Negation in unstructured clinical text is a well-known phenomenon. It is crucial for any practical interpretation of clinical text, since negation is common in clinical narrative. For example, the medical significance of “no wheezing” is quite different from that of “wheezing.” With the increasingly widespread use of electronic medical records (EMRs), computational methodologies for negation detection have also become well-known, most notably the early and strikingly straightforward NegEx algorithm . In NegEx, simple regular expressions yield solid performance on detecting the negation of Findings, Diseases, and Mental or Behavioral Dysfunctions from the Unified Medical Language System (UMLS). The success of NegEx (and other techniques) is attributable to the constrained pragmatics of clinical text: because physicians are writing the text in order to convey the health status of a patient, there is a limit to the ways that medically pertinent concepts can be negated. Since existing algorithms have performed well in many published studies –, many clinical natural language processing (NLP) practitioners consider negation detection a solved problem (see Table 1′s summary of Related Work) with a simple, generalizable solution.
However, our present work will show that this “solved” designation is premature because current solutions are easily optimizable but not necessarily generalizable. Negation detection is still a challenge when considered from a practical, multi-corpus perspective, i.e., one in which an algorithm is deployed in many clinical institutions and on many sources of text. For simplicity in this article, we will consider each corpus as its own “domain,” though we recognize that each corpus bridges multiple medical subdomains and all sources that we consider consist only of clinical text.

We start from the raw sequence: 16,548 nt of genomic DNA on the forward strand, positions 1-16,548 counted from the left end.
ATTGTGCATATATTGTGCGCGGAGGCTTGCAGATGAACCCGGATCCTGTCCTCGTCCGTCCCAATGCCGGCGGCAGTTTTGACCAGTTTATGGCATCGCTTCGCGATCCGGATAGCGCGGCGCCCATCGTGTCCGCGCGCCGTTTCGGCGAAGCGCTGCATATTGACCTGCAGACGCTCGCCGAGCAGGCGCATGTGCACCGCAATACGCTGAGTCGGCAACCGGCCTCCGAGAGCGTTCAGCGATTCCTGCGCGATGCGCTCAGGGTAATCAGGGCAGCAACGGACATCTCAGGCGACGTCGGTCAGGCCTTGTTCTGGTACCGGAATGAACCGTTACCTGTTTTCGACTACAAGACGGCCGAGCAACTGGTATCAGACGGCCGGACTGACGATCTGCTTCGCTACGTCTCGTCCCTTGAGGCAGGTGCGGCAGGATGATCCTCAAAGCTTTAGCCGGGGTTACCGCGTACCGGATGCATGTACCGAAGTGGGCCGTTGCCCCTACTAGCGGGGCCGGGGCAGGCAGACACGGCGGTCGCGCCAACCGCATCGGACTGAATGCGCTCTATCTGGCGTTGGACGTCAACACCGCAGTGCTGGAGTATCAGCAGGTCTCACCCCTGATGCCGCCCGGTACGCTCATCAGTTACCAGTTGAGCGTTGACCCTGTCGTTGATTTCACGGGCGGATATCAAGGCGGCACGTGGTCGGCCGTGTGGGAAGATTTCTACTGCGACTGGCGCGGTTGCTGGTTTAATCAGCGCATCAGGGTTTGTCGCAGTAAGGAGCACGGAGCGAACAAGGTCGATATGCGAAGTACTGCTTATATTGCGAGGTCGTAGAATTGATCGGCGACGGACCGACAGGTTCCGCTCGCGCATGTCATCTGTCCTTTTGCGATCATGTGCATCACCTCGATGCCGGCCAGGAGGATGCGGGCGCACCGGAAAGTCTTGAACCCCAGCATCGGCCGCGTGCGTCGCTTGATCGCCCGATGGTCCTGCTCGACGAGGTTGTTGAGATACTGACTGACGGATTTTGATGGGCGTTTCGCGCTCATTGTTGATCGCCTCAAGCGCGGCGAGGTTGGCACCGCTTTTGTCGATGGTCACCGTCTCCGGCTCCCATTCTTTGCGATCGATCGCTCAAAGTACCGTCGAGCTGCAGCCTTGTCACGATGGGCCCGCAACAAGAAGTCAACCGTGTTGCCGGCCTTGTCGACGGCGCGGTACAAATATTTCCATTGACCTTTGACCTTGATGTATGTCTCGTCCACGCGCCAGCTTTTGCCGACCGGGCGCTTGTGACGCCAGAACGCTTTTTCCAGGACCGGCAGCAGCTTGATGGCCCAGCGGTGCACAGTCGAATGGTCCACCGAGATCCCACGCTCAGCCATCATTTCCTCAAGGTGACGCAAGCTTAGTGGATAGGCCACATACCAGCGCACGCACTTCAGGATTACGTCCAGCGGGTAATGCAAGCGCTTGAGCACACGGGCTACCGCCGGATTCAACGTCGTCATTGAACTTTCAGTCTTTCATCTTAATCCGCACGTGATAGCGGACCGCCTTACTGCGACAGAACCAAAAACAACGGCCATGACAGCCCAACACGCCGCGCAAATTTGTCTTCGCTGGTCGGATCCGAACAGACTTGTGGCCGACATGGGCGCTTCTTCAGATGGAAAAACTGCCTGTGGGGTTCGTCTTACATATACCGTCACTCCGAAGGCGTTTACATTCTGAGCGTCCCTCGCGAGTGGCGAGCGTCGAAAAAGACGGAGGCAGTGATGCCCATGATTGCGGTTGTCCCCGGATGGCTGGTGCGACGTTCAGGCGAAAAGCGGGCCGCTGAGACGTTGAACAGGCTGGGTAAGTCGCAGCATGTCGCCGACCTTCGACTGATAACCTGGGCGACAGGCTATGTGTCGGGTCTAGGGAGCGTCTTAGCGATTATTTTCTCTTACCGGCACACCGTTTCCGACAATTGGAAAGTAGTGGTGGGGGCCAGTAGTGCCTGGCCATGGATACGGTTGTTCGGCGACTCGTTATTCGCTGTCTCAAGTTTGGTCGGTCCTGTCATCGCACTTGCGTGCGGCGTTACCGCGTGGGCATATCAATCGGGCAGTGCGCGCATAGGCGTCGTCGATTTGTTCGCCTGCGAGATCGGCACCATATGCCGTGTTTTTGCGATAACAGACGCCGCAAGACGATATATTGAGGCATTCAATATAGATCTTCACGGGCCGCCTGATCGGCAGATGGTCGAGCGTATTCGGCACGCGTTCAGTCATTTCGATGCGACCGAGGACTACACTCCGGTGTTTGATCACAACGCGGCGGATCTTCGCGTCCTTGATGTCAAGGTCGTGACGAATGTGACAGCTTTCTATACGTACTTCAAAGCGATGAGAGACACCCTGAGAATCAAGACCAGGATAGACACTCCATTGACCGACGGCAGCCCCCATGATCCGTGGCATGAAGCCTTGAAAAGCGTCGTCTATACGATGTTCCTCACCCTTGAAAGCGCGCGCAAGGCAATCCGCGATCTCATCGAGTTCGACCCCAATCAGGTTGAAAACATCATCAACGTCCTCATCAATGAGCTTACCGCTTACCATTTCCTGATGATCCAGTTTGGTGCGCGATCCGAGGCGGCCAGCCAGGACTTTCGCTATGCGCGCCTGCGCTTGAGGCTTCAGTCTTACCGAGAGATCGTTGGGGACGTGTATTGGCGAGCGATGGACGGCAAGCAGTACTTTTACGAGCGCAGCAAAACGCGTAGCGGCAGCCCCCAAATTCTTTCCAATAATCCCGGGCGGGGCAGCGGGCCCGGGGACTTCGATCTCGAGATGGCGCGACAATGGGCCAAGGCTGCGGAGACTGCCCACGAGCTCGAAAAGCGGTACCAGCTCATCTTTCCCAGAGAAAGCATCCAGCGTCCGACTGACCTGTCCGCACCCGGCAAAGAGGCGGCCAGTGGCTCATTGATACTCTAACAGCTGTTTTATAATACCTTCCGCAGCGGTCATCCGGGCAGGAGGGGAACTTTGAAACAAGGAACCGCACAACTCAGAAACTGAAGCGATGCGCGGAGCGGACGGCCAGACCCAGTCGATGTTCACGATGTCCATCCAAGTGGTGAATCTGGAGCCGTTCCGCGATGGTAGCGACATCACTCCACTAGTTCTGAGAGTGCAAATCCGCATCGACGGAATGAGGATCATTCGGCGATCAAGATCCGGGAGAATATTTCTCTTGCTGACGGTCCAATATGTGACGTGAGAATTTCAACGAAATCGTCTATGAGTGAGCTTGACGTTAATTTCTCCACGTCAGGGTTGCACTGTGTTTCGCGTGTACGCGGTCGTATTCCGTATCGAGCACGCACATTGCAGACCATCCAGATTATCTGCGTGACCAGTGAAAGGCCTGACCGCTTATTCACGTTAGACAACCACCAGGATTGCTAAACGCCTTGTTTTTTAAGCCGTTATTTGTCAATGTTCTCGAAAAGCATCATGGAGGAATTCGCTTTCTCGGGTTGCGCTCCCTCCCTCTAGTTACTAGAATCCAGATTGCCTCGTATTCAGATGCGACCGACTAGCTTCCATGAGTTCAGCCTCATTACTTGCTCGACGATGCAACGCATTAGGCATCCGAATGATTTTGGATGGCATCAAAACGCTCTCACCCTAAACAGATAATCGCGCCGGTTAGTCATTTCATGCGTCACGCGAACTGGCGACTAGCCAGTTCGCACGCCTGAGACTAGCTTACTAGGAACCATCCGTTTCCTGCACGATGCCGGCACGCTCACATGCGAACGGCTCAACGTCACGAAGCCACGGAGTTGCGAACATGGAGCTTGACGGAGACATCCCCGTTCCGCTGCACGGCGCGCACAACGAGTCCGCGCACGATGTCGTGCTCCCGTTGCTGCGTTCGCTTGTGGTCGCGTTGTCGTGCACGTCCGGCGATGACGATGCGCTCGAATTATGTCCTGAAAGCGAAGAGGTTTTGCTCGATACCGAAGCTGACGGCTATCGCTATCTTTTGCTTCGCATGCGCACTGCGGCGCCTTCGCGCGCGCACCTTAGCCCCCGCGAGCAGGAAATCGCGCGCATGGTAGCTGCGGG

As the NLP Attribute Discovery team for the Strategic Health IT Advanced Research Project on the Secondary use of the EHR (SHARPn), we attempted to detect negation in four corpora, using machine learning, rules, domain adaptation, and various evaluation scenarios. These corpora include the new SHARPn NLP Seed Corpus of clinical text with multiple layers of syntactic and semantic information, including named entities (NEs) and polarity (i.e., negation). We also used the 2010 i2b2/VA NLP Challenge corpus, the MiPACQ corpus, and the NegEx Test Set. The SHARPn Polarity Module used in our evaluation is currently available in Apache cTAKES (clinical Text Analysis and Knowledge Extraction System; ctakes.apache.org) as part of the ctakes-assertion project, including an integrated domain adaptation algorithm . cTAKES is a comprehensive clinical NLP tool based on the Unstructured Information Management Architecture (UIMA), including (among other things) named entity recognition and negation detection.